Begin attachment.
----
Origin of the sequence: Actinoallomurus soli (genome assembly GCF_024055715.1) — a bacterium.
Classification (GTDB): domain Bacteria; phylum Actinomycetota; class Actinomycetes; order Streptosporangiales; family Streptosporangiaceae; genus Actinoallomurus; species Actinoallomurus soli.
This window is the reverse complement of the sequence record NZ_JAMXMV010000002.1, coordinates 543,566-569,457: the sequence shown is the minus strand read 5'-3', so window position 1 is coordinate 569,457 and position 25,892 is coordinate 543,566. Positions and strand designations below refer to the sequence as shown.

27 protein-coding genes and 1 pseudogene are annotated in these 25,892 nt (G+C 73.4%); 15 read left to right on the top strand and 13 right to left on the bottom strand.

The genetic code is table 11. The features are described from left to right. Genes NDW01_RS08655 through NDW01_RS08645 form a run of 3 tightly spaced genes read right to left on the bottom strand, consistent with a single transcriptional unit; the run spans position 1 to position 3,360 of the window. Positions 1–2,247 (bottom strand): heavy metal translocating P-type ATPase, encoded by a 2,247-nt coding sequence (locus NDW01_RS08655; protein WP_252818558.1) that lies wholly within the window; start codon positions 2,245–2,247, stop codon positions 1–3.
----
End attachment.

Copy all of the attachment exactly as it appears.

Origin of the sequence: Actinoallomurus soli (genome assembly GCF_024055715.1) — a bacterium.
Classification (GTDB): domain Bacteria; phylum Actinomycetota; class Actinomycetes; order Streptosporangiales; family Streptosporangiaceae; genus Actinoallomurus; species Actinoallomurus soli.
This window is the reverse complement of the sequence record NZ_JAMXMV010000002.1, coordinates 543,566-569,457: the sequence shown is the minus strand read 5'-3', so window position 1 is coordinate 569,457 and position 25,892 is coordinate 543,566. Positions and strand designations below refer to the sequence as shown.

27 protein-coding genes and 1 pseudogene are annotated in these 25,892 nt (G+C 73.4%); 15 read left to right on the top strand and 13 right to left on the bottom strand.

The genetic code is table 11. The features are described from left to right. Genes NDW01_RS08655 through NDW01_RS08645 form a run of 3 tightly spaced genes read right to left on the bottom strand, consistent with a single transcriptional unit; the run spans position 1 to position 3,360 of the window. Positions 1–2,247 (bottom strand): heavy metal translocating P-type ATPase, encoded by a 2,247-nt coding sequence (locus NDW01_RS08655; protein WP_252818558.1) that lies wholly within the window; start codon positions 2,245–2,247, stop codon positions 1–3.